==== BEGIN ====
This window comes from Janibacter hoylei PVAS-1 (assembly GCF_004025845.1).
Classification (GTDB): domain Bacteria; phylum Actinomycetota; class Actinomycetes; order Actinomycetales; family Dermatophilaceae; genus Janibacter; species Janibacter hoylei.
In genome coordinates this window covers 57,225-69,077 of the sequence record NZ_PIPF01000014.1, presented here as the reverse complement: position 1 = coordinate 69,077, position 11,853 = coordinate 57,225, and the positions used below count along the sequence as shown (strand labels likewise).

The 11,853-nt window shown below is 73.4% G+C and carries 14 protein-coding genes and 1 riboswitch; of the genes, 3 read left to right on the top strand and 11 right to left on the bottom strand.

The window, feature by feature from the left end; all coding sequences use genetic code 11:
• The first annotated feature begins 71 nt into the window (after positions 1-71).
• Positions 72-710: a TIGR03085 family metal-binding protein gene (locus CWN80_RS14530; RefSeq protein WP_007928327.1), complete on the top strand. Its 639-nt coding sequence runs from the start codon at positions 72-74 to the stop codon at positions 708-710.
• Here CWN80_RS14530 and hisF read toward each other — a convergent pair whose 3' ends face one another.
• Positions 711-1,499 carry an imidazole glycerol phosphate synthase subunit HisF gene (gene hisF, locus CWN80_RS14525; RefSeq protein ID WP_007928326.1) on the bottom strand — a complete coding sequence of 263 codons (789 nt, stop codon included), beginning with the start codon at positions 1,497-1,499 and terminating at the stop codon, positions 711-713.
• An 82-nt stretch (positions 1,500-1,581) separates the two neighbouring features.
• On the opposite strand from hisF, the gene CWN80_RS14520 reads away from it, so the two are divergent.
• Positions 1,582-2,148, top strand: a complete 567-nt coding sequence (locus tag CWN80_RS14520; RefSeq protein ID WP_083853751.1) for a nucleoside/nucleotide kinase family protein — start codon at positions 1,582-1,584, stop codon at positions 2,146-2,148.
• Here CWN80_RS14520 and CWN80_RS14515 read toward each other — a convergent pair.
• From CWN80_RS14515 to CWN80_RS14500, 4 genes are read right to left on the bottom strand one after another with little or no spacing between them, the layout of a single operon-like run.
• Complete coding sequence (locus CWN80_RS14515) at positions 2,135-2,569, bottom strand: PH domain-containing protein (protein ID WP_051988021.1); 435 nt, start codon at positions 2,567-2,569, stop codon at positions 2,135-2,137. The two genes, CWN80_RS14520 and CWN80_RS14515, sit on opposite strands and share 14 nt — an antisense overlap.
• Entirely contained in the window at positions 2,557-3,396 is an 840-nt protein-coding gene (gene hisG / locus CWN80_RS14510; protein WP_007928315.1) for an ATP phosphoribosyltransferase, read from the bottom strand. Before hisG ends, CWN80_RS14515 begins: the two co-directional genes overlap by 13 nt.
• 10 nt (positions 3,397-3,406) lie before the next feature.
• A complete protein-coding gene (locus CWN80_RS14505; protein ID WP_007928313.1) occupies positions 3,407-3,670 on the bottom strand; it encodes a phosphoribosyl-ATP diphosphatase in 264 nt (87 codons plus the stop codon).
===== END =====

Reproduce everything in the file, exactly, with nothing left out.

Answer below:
This window comes from Janibacter hoylei PVAS-1 (assembly GCF_004025845.1).
Classification (GTDB): domain Bacteria; phylum Actinomycetota; class Actinomycetes; order Actinomycetales; family Dermatophilaceae; genus Janibacter; species Janibacter hoylei.
In genome coordinates this window covers 57,225-69,077 of the sequence record NZ_PIPF01000014.1, presented here as the reverse complement: position 1 = coordinate 69,077, position 11,853 = coordinate 57,225, and the positions used below count along the sequence as shown (strand labels likewise).

The 11,853-nt window shown below is 73.4% G+C and carries 14 protein-coding genes and 1 riboswitch; of the genes, 3 read left to right on the top strand and 11 right to left on the bottom strand.

The window, feature by feature from the left end; all coding sequences use genetic code 11:
• The first annotated feature begins 71 nt into the window (after positions 1-71).
• Positions 72-710: a TIGR03085 family metal-binding protein gene (locus CWN80_RS14530; RefSeq protein WP_007928327.1), complete on the top strand. Its 639-nt coding sequence runs from the start codon at positions 72-74 to the stop codon at positions 708-710.
• Here CWN80_RS14530 and hisF read toward each other — a convergent pair whose 3' ends face one another.
• Positions 711-1,499 carry an imidazole glycerol phosphate synthase subunit HisF gene (gene hisF, locus CWN80_RS14525; RefSeq protein ID WP_007928326.1) on the bottom strand — a complete coding sequence of 263 codons (789 nt, stop codon included), beginning with the start codon at positions 1,497-1,499 and terminating at the stop codon, positions 711-713.
• An 82-nt stretch (positions 1,500-1,581) separates the two neighbouring features.
• On the opposite strand from hisF, the gene CWN80_RS14520 reads away from it, so the two are divergent.
• Positions 1,582-2,148, top strand: a complete 567-nt coding sequence (locus tag CWN80_RS14520; RefSeq protein ID WP_083853751.1) for a nucleoside/nucleotide kinase family protein — start codon at positions 1,582-1,584, stop codon at positions 2,146-2,148.
• Here CWN80_RS14520 and CWN80_RS14515 read toward each other — a convergent pair.
• From CWN80_RS14515 to CWN80_RS14500, 4 genes are read right to left on the bottom strand one after another with little or no spacing between them, the layout of a single operon-like run.
• Complete coding sequence (locus CWN80_RS14515) at positions 2,135-2,569, bottom strand: PH domain-containing protein (protein ID WP_051988021.1); 435 nt, start codon at positions 2,567-2,569, stop codon at positions 2,135-2,137. The two genes, CWN80_RS14520 and CWN80_RS14515, sit on opposite strands and share 14 nt — an antisense overlap.
• Entirely contained in the window at positions 2,557-3,396 is an 840-nt protein-coding gene (gene hisG / locus CWN80_RS14510; protein WP_007928315.1) for an ATP phosphoribosyltransferase, read from the bottom strand. Before hisG ends, CWN80_RS14515 begins: the two co-directional genes overlap by 13 nt.
• 10 nt (positions 3,397-3,406) lie before the next feature.
• A complete protein-coding gene (locus CWN80_RS14505; protein ID WP_007928313.1) occupies positions 3,407-3,670 on the bottom strand; it encodes a phosphoribosyl-ATP diphosphatase in 264 nt (87 codons plus the stop codon).